More Schools Should
Support Community-oriented Indigenous Research Perspectives
Humetewa, a Hopi, made history last year as the first Native
American woman to serve as a federal judge. Cassandra Manuelito-Kerkvliet,
a Navajo, was ranked in the Top
25 Women in Higher Education for becoming in 2007 the first
Native American president of a mainstream university, Antioch University
Zepeda, a Tohono O'odham, is a renowned poet and linguistics
expert. She is the author of the first book on the grammar of the
Tohono O'odham language. Her work is indispensible toward efforts
to revitalize Indigenous languages.
American graduates with the Pendelton blankets they received
from the Stanford University's Native American Cultural Centre.
Acquiring a postgraduate college degree was a crucial step toward
each of their legacies. But the odds of obtaining a Ph.D. are against
Native Americans. Of the 175,038 doctoral
degrees conferred in 2013, only 900 less than 1 percent
were earned by Natives (a group that includes American Indians
and Alaskan Natives). And while the national
enrollment rate in graduate and first-professional degrees has
increased over the past two decades by 57 percent, enrollment for
Natives in those same degrees fell 10 percent.
Higher education reports show
multiple barriers that inhibit degree attainment. Cultural alienation,
racism and discrimination, a lack of indigenous role models and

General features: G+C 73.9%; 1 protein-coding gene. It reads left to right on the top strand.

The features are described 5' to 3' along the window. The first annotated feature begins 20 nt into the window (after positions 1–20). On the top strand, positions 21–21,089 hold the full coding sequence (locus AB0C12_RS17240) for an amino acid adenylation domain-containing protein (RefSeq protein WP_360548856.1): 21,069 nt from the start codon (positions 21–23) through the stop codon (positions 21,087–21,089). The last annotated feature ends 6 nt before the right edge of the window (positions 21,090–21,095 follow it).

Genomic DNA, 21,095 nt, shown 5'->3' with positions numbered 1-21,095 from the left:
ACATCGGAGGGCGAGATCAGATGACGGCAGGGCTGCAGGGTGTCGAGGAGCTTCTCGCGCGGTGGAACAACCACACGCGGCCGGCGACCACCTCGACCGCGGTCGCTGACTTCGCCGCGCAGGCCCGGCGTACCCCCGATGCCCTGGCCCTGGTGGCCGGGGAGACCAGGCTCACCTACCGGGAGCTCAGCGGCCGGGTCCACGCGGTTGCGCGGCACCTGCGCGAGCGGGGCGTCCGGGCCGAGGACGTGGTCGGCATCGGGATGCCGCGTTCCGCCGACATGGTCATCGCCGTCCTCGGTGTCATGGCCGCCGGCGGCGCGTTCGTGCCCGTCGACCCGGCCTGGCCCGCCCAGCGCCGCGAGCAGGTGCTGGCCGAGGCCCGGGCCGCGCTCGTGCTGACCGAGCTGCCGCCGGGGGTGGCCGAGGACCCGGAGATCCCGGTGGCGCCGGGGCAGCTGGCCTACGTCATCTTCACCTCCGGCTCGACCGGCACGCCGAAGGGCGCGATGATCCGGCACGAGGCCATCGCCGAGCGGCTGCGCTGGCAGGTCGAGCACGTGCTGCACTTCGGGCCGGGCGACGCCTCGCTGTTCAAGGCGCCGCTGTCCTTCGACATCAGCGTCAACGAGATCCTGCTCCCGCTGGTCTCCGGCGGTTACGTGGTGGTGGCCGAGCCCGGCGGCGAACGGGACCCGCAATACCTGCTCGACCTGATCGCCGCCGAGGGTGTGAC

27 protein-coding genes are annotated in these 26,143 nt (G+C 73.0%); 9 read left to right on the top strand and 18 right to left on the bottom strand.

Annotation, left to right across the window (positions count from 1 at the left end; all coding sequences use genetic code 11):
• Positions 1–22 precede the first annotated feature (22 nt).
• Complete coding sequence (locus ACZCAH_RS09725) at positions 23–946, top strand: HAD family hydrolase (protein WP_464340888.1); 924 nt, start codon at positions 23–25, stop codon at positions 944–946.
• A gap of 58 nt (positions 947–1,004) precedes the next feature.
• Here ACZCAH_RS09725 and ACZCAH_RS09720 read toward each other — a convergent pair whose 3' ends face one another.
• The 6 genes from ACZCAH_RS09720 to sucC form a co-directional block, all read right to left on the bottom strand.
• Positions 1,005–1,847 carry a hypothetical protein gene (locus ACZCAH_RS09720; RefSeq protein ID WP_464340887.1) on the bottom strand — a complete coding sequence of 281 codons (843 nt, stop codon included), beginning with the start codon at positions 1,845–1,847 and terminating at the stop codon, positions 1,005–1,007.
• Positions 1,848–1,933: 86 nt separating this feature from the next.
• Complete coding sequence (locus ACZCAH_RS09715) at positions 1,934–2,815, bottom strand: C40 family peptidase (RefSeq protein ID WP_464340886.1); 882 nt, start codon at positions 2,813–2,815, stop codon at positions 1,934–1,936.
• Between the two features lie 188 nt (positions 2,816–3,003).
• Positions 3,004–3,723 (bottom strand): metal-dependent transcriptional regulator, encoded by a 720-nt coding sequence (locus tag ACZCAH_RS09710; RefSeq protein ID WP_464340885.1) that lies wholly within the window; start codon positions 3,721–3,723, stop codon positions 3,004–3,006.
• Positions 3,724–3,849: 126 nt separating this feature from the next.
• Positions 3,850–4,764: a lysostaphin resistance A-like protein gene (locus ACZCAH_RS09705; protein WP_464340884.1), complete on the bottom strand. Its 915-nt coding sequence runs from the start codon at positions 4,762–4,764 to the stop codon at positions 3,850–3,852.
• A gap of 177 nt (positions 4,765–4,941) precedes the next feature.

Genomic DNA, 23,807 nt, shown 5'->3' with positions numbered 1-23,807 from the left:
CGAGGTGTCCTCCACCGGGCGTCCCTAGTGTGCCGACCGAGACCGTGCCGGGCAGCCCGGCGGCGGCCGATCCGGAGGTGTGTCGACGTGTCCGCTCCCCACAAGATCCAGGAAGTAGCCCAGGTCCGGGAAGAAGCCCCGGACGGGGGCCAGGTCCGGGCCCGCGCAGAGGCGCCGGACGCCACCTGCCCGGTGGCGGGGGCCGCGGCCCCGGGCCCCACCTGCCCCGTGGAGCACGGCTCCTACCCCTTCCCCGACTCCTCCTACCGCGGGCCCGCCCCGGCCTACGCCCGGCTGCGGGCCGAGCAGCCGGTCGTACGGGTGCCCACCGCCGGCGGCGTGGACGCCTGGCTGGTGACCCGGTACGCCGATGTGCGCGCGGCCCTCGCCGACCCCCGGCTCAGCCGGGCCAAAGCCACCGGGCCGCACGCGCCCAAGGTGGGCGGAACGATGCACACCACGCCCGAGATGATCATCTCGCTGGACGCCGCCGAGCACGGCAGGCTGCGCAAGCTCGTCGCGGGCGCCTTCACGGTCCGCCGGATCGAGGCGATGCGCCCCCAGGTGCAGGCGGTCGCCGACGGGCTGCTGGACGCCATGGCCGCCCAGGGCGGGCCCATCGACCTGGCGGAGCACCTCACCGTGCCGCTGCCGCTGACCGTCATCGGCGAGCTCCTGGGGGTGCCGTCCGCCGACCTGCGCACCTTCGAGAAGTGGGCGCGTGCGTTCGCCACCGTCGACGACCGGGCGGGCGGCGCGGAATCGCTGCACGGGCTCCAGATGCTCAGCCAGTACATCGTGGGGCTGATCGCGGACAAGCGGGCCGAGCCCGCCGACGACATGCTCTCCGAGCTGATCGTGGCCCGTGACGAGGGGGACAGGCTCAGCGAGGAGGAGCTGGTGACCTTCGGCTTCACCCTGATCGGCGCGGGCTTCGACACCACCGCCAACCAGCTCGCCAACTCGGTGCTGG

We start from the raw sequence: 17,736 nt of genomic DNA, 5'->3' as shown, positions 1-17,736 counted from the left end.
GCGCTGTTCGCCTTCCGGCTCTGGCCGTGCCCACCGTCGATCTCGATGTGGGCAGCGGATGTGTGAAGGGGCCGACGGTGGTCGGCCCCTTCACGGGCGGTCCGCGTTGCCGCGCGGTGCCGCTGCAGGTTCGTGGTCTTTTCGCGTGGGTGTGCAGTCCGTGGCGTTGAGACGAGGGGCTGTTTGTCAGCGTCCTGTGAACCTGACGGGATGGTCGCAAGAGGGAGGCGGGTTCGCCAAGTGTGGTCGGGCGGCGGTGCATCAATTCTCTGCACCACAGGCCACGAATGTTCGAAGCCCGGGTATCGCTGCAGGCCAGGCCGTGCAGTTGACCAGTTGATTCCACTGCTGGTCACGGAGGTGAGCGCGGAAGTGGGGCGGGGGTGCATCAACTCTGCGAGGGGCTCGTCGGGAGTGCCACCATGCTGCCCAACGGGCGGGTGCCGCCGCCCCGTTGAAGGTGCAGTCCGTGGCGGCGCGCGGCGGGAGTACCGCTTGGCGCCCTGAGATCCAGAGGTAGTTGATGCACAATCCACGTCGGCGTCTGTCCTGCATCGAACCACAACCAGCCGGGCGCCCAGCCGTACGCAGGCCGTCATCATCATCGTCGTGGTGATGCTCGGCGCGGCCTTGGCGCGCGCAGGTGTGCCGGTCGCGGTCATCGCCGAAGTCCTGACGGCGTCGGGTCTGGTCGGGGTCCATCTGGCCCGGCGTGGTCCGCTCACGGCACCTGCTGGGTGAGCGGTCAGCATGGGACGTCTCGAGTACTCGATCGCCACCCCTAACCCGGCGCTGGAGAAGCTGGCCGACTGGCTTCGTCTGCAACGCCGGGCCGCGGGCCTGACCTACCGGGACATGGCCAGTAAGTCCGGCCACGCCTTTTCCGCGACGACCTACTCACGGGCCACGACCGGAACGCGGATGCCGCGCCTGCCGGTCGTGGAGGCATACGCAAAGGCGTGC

financial stresses all can be serious impediments to Native graduate
students completing their degrees.
I can attest to the accuracy of such reports. I was
fortunate to be one of eight Native graduate students in the University
of Arizona's Center for the Study of Higher Education something
of a rarity. But more often than not, students like me find themselves
the only Native person in their classes, department and discipline.
That feeling of isolation can be compounded by a sense of marginalization,
particularly if their research leads them away from the Eurocentric
methodological approaches that predominate the social sciences.
Tukufu Zuberi and Eduardo Bonilla-Silva, sociology professors at
University of Pennsylvania and Duke University, assert in their
Logic, White Methods" that research methods rooted in white
ideologies from the racially motivated origins of statistics
and the eugenics movement to manipulating statistics to cast people
of color as the problem can oppress underrepresented populations'
approaches to research.